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Camphor. Japan's new colony of Formosa is the greatest camphor-producing district in the world, and Japan proper comes next, though the ruthless deforestation that has disgraced the present epoch bids fair to ruin this source of national income before the lapse of many more years. Unfortunately, camphor cannot, like lacquer or maple-sugar, be extracted by tapping. The tree must be felled and cut into chips, which are steamed in a vat, the vapour being made to carry off the fumes into a cooling apparatus, where condensation takes place and the camphor and camphor-oil are afterwards skimmed off. Cabinets made of camphor-wood are much esteemed, not only for the fine grain and silky sheen of the wood, but for its efficacy against the attacks of insects.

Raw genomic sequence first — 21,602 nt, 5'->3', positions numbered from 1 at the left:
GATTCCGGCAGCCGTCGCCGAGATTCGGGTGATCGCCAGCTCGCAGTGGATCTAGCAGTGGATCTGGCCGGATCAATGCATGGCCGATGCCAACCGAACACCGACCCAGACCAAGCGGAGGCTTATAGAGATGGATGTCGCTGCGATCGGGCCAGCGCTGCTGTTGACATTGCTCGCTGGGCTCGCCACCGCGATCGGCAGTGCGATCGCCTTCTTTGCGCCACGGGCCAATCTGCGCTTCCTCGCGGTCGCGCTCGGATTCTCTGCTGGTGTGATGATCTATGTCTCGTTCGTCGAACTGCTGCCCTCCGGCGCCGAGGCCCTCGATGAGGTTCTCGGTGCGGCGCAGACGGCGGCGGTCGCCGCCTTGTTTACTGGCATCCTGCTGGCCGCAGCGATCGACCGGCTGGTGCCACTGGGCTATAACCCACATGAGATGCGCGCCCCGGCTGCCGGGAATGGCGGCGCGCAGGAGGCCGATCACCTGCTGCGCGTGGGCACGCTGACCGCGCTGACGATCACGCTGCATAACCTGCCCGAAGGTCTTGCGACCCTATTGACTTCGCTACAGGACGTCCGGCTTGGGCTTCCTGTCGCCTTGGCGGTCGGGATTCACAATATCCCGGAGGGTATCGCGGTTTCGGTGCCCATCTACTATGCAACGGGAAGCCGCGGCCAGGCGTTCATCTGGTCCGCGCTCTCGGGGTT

The camphor-laurel ranks among the stateliest of trees, frequently attaining to an enormous height and girth,—thirty, forty, and even fifty feet in circumference. Grand specimens may be seen at Atami, at Atsuta, and at Dazaifu,—all places on or near the ordinary lines of travel. Such giant trees are often worshipped by the simple country folk, who hang ropes of straw or paper round them in token of reverence.

Books recommended. Rein's Industries of Japan, pp. 143-150.—Der Kampferbaum, by Dr. E. Grasmann, in Part 56 of the "German Asiatic Transactions."